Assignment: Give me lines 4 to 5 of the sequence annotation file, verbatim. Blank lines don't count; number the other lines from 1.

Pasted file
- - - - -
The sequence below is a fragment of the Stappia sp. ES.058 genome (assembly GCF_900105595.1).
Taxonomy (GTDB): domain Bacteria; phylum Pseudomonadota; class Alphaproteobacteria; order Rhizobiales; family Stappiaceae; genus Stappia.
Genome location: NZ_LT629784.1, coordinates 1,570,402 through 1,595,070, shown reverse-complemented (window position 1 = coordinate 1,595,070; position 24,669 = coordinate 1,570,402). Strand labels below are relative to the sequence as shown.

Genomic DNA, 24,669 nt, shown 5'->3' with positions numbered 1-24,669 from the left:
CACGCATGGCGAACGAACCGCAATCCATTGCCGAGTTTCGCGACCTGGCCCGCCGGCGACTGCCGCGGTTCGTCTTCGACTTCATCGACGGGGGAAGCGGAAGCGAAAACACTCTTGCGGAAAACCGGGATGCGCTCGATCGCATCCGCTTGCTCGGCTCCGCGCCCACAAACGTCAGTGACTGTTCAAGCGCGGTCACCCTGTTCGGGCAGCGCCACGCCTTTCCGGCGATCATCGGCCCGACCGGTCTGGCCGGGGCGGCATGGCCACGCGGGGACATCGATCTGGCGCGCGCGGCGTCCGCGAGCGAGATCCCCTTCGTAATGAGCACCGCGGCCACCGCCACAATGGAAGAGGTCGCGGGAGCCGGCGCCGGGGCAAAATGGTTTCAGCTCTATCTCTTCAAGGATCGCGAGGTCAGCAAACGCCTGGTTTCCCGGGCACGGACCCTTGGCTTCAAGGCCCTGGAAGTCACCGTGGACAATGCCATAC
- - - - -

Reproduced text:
Genomic DNA, 24,669 nt, shown 5'->3' with positions numbered 1-24,669 from the left:
CACGCATGGCGAACGAACCGCAATCCATTGCCGAGTTTCGCGACCTGGCCCGCCGGCGACTGCCGCGGTTCGTCTTCGACTTCATCGACGGGGGAAGCGGAAGCGAAAACACTCTTGCGGAAAACCGGGATGCGCTCGATCGCATCCGCTTGCTCGGCTCCGCGCCCACAAACGTCAGTGACTGTTCAAGCGCGGTCACCCTGTTCGGGCAGCGCCACGCCTTTCCGGCGATCATCGGCCCGACCGGTCTGGCCGGGGCGGCATGGCCACGCGGGGACATCGATCTGGCGCGCGCGGCGTCCGCGAGCGAGATCCCCTTCGTAATGAGCACCGCGGCCACCGCCACAATGGAAGAGGTCGCGGGAGCCGGCGCCGGGGCAAAATGGTTTCAGCTCTATCTCTTCAAGGATCGCGAGGTCAGCAAACGCCTGGTTTCCCGGGCACGGACCCTTGGCTTCAAGGCCCTGGAAGTCACCGTGGACAATGCCATAC